This is obvious in the very title of K2 Radio’s article. Even though the Casper City Council took no vote, and did not even place the SOGI resolution on the agenda for a vote, it breathlessly claimed: “Casper City Council Backs Sexual Orientation Equal Rights Resolution.”

Today, Jack Phillips is standing before the Supreme Court of the United States. He is a victim of one of the first SOGI ordinances passed in America. Lakewood, Colorado, believes that its SOGI ordinance gives it the right to force Jack into celebrating same-sex “weddings” if he wants to do business in Lakewood. The city has forbidden him from baking any wedding cakes at all (40 percent of his business) unless he will first publicly promise to make wedding cakes for same-sex “weddings.” 

Lakewood is not forcing Phillips to make cakes for Halloween because SOGI language does not protect Trick-or-Treaters. Nor is Lakewood forcing him to make cakes celebrating divorce. SOGI language does not cover divorcees. SOGI language is only concerned with equal rights for some people.

The title of Casper’s proposed resolution speaks of “discrimination of any kind.” But when council member Chris Walsh brought up the possibility of using that same language in the body of the resolution, instead of using only SOGI language, PFLAG opposed the idea.

Dee Lundberg specifically opposed a resolution passed by the City of Sheridan to reject “discrimination of any kind and to respect the inherent worth of every person, without regard to race, color, national origin, religion, handicap, sex, age, gender, veteran status, or political affiliation.”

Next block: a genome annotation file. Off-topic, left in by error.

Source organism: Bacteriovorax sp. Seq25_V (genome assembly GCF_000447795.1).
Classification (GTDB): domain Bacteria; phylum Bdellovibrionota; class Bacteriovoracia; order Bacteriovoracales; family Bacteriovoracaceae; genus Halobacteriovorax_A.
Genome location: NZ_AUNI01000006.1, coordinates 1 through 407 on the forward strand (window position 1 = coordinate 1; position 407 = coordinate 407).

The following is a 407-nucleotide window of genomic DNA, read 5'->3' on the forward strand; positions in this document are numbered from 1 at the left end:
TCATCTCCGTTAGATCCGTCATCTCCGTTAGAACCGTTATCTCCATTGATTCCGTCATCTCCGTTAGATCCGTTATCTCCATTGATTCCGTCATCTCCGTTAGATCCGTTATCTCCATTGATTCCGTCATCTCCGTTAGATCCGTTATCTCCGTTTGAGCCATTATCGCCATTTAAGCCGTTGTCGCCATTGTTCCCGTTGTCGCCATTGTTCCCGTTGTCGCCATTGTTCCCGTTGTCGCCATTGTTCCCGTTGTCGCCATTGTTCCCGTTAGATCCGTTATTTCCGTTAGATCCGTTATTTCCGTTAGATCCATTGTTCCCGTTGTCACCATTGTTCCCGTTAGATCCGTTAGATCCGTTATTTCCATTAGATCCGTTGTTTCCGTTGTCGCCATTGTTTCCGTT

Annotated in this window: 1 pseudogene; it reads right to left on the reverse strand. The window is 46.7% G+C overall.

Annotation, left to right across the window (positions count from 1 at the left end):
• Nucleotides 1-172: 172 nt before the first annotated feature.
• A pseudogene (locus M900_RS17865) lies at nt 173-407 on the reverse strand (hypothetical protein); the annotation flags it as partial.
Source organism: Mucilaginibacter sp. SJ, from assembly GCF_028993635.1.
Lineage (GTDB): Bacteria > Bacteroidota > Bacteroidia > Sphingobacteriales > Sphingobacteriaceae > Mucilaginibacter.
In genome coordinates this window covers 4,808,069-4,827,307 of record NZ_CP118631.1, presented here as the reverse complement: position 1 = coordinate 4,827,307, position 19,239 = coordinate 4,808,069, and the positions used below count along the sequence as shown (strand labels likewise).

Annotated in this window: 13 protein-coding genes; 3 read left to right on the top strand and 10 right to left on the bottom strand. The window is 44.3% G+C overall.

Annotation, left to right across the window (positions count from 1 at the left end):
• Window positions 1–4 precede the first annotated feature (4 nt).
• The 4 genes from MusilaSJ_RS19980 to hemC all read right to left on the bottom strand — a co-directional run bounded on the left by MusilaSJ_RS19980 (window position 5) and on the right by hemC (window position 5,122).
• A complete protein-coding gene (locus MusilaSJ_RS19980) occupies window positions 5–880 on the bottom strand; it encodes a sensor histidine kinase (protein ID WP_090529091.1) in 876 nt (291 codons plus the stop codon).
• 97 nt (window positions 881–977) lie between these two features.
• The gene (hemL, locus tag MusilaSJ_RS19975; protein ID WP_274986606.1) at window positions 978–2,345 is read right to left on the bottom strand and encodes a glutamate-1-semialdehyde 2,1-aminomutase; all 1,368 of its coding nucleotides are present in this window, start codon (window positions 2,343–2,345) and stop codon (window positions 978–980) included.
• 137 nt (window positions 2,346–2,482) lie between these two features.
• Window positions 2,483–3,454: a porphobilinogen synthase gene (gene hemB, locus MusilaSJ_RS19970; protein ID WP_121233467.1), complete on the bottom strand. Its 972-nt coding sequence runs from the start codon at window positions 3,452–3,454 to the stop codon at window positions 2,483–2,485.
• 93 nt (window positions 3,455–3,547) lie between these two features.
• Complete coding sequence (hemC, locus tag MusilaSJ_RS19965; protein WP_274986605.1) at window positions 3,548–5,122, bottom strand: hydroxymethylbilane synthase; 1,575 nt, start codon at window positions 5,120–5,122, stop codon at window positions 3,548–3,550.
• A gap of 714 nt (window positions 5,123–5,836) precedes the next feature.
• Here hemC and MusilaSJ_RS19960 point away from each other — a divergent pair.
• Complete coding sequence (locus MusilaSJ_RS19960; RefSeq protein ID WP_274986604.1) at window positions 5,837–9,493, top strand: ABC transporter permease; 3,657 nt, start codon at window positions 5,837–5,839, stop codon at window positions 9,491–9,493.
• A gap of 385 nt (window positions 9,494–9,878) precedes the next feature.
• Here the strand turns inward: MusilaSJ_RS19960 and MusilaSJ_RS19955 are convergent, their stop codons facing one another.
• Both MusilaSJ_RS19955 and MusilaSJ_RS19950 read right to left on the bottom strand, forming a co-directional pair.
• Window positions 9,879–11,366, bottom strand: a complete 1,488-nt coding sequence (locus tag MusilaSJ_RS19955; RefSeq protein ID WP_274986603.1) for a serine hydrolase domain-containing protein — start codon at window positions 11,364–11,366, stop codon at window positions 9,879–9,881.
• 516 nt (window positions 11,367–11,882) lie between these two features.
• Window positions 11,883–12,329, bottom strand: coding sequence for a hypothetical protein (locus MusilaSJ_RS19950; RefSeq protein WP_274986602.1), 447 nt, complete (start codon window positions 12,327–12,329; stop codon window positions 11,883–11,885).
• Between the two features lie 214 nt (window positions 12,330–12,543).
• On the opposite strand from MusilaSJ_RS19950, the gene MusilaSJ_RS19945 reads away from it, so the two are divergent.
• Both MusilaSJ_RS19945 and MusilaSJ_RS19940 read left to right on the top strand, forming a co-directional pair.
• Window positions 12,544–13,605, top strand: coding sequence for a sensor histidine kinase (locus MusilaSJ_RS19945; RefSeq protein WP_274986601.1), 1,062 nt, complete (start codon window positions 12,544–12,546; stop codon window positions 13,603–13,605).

Rob Johnston, President of PFLAG, explained, “the reason that the language is in this case specific to lesbian, gay, bisexual and transgender individuals is because we feel that sometimes if it is not included, then it is excluded, and we don’t want that to happen.”

As Jack Phillips stands before the Supreme Court seeking his right to be who he is and speak his own mind in the city of Lakewood, I am certain that he wishes that he had been included in their anti-discrimination ordinance. By not being included, he has been excluded. None of us should want that to happen.

The real question is whether SOGI language is inclusive enough, or whether it is designed to exclude certain people, viewpoints, religions or denominations. Opponents of SOGI language are not arguing for discrimination, but against it. Nobody should be treated unfairly no matter what they think, or feel, or say. 


Jonathan Lange has a heart for our state and community. Locally, he has raised his family and served as pastor of Our Saviour Lutheran Church in Evanston and St. Paul’s in Kemmerer for two decades. Statewide, he leads the Wyoming Pastors Network in advocating for the traditional church in the public square.